Elected in November 1944 as Vice President in Franklin Roosevelt’s administration, Truman had served a mere 82 days in office when Roosevelt died of a massive stroke. As he took the presidential oath of office in April 1945, Truman faced monumental challenges abroad: rebuilding postwar Europe, ending the war in the Pacific, curbing the spread of Communism, and the emergence of a Cold War. On the home front, the nation was struggling to transition to a peacetime economy. Labor disputes, inflation, shortages of consumer goods, and a national railroad strike headlined the list of domestic woes.
To make matters worse, Truman had difficulty getting his message across. His personality was less charismatic and his speech-making style less polished than his predecessor and his political rivals. By June 1948, his popularity had dropped from 80 to 35 precent. Truman’s opponent, New York Governor Thomas E. Dewey, was considered such a shoo-in that the pollsters stopped polling. Truman’s chances of reelection looked bleak.
In a risky strategic gamble, the pint-sized, plucky haberdasher from Missouri resolved to appeal directly to the American people in a whistlestop tour. The campaign took place over the summer and fall of 1948 and consisted of three legs: a cross-country trip to California, a six-day sprint through the Midwest, and a ten-day run through the large population centers of the Northeast.
As he made his way through town after town, Truman relentlessly attacked the Republican Congress as “do nothing” and uninterested in “…the welfare of the common, everyday man.” He tailored his speeches to each community, using local references and mentioning hometown events. Crowds turned out to see him at all hours. In the days before television, it was a rare opportunity for rural Americans to see a famous dignitary in person.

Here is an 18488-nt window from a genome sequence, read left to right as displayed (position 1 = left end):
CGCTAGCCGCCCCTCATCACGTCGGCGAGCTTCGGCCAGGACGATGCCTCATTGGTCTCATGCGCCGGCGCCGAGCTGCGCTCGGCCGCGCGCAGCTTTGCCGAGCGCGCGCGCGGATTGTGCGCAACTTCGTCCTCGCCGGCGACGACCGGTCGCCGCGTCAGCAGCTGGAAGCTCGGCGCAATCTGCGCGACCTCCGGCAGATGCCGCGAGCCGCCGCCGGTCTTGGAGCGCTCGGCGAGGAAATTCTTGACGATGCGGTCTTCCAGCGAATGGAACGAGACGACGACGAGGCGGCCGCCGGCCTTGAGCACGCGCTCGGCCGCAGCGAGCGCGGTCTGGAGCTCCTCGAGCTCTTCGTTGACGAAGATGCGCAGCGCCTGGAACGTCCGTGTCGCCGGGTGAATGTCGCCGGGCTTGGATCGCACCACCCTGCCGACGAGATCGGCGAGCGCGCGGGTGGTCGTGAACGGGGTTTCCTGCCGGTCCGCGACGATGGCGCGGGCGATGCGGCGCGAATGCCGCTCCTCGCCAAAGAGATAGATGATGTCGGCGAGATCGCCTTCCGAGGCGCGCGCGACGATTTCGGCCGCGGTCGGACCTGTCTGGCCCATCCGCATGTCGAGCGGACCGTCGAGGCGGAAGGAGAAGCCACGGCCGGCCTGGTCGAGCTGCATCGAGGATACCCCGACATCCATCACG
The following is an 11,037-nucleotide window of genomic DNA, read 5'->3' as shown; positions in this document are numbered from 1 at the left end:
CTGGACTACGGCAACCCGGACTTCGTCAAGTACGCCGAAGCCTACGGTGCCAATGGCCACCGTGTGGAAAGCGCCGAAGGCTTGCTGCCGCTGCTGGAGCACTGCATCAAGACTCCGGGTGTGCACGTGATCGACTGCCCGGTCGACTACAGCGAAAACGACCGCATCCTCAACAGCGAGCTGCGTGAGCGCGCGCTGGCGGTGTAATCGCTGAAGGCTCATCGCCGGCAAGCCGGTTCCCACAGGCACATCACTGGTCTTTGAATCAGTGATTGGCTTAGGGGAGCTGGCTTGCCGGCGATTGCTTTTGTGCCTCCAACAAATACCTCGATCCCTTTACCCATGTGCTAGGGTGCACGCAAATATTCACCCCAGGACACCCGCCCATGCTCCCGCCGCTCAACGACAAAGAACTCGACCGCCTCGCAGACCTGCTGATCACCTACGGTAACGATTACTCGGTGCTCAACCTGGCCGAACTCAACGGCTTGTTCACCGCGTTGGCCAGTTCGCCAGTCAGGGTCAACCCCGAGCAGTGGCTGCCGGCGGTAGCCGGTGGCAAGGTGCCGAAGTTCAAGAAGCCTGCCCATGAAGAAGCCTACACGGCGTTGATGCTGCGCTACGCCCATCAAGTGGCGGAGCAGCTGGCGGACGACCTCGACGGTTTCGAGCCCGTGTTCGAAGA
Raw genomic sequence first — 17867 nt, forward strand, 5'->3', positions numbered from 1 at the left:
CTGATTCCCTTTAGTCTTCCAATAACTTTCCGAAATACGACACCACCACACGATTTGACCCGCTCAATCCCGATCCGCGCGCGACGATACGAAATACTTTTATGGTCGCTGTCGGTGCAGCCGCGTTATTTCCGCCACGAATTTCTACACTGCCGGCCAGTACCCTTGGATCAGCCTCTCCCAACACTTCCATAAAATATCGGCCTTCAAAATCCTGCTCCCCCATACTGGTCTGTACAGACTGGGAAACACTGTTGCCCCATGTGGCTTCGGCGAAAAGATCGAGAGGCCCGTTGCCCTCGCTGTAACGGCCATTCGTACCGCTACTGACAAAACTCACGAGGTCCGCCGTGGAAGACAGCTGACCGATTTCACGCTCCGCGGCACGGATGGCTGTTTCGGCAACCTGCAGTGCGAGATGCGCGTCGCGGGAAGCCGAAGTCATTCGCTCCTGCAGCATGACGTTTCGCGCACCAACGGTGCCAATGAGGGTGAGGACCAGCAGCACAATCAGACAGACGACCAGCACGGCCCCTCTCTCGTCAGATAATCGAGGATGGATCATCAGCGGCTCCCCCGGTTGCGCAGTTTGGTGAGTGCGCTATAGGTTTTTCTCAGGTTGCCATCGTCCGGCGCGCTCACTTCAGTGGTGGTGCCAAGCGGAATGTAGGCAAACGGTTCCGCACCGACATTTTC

Face-to-face with ordinary Americans, Truman was more confident and relaxed. His off-the-cuff, energetic style played well in the heartland. He understood their needs, and his homey, wise-cracking tone spoke their language. Speaking from the rear platform of a private railcar, communication with the assembled crowds was immediate and direct. If during a speech someone yelled at him, Truman answered back. People began calling him by his first name, and “Give ‘em hell, Harry!” became the battle cry of his uphill campaign battle.
“Everyone in town and others from the surrounding area came to see
the man who thought we were important enough to address.”
Pacific Junction, Iowa
Truman barnstormed the country nearly to election day. He traveled 31,000 miles and made 352 speeches, many of them to voters in cities and towns most Americans had never heard of. When he returned home to Missouri on October 31st, he was still behind in the polls. In a final appeal to the electorate Truman wrote, “From the bottom of my heart I thank the people of the United States for their cordiality to me and their interest in the affairs of this great nation and of the world. I trust the people, because when they know the facts, they do the right thing . . .”
An incorrect banner headline appeared on the front page of the Chicago Daily Tribune (later Chicago Tribune) on November 3, 1948.
The election results were a stunner. Truman carried 28 states, winning 24,105,812 votes or 49.6 percent of the popular vote to Dewey’s 21,970,065 or 45.1 percent. Truman’s come-from-behind, whistle-stop tour was an unexpected success. The four-month marathon on the rails energized his underdog campaign and pushed a struggling president to a second term.
Click on selected cities in the box at right to see images and hear speeches
from Truman’s 1948 Midwest campaign tour.